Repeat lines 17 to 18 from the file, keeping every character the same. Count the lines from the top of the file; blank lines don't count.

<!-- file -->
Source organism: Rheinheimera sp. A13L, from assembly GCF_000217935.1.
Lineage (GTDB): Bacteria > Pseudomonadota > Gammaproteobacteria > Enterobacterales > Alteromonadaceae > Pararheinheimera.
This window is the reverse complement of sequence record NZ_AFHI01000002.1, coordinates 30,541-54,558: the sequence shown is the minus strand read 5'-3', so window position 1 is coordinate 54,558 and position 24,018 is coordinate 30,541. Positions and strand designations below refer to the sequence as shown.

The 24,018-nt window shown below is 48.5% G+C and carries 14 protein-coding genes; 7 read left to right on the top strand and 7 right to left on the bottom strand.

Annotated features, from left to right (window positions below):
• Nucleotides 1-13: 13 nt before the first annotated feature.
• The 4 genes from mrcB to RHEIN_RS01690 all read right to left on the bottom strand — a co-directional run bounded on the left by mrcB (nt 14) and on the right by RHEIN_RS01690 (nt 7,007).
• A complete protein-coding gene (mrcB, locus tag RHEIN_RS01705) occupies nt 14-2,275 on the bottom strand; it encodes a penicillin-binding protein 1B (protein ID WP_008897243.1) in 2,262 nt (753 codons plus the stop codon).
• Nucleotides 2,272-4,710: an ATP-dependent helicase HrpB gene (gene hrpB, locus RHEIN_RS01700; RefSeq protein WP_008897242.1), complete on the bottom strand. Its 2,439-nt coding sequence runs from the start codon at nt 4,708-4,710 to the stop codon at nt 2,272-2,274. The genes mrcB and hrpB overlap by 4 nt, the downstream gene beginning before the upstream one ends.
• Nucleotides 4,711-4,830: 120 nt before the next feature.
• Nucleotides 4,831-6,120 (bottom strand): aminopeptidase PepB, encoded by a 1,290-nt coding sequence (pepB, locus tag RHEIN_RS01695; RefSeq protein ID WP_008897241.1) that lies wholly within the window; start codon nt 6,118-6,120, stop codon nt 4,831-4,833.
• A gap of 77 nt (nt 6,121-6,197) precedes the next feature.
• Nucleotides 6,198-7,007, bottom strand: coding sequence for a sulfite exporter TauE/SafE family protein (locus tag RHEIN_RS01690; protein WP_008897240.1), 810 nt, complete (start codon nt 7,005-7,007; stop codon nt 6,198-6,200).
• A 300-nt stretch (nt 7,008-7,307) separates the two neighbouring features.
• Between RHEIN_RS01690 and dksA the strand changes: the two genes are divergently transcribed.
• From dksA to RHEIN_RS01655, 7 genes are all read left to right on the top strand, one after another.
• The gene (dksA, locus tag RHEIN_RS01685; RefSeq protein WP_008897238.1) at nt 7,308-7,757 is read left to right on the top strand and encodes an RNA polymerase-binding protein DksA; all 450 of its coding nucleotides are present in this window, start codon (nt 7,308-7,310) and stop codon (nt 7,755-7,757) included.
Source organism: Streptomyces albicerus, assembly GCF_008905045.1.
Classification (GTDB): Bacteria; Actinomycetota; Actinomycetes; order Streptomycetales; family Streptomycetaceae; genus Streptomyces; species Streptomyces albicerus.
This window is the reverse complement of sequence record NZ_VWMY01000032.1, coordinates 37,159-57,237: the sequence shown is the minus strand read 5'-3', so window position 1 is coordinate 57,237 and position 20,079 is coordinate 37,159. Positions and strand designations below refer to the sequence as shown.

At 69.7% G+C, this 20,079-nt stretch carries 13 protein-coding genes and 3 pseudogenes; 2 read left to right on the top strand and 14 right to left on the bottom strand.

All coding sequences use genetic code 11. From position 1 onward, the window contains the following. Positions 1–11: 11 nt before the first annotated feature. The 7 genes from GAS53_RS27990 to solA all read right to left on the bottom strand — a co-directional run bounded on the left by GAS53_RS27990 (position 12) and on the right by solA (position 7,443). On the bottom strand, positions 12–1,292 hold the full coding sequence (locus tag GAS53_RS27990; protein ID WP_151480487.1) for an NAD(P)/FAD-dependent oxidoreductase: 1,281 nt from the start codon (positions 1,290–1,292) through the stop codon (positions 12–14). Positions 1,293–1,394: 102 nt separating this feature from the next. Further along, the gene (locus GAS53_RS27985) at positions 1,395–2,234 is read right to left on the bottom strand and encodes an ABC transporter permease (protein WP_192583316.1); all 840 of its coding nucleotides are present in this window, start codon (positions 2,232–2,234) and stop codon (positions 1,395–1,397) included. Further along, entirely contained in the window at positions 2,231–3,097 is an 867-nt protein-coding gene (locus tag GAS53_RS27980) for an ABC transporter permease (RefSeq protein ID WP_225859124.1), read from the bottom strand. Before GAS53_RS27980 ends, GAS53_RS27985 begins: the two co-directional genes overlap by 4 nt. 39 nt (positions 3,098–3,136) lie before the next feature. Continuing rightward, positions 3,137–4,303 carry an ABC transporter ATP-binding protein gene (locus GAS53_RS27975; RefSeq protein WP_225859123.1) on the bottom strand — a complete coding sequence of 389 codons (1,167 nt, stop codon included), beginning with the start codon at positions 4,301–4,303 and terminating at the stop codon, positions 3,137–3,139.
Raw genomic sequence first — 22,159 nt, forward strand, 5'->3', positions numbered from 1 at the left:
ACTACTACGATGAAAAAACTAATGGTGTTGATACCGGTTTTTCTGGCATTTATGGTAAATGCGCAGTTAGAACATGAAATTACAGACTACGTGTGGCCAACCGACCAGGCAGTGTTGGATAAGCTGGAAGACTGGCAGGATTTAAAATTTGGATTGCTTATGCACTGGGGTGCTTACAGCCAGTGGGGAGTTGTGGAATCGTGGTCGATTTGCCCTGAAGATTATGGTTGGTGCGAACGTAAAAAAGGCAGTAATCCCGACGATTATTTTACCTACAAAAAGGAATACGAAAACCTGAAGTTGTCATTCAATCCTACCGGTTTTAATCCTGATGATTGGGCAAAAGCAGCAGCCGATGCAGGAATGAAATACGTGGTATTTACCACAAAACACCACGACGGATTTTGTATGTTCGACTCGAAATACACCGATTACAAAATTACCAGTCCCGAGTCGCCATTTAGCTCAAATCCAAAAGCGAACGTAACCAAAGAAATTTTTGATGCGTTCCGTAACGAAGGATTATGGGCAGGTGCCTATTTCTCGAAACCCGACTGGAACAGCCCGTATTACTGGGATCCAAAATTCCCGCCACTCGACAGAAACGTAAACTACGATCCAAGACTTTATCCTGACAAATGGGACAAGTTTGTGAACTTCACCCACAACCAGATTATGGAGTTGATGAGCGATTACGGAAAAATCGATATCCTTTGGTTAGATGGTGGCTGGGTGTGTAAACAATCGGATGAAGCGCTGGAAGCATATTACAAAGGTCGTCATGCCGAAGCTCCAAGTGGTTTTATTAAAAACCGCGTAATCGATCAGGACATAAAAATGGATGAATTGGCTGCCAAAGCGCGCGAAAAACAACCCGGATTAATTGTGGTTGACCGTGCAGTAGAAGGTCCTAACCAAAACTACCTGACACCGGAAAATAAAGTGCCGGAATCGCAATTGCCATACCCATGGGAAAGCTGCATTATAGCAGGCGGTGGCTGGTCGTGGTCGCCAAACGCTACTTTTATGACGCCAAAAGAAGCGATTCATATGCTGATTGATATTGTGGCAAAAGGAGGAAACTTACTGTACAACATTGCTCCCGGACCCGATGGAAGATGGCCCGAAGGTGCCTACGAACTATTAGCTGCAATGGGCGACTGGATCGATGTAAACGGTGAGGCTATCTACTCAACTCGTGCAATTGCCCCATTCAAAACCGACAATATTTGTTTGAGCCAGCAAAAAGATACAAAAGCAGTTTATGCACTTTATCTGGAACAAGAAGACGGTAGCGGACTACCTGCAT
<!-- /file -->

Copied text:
• The gene (dksA, locus tag RHEIN_RS01685; RefSeq protein WP_008897238.1) at nt 7,308-7,757 is read left to right on the top strand and encodes an RNA polymerase-binding protein DksA; all 450 of its coding nucleotides are present in this window, start codon (nt 7,308-7,310) and stop codon (nt 7,755-7,757) included.
Source organism: Streptomyces albicerus, assembly GCF_008905045.1.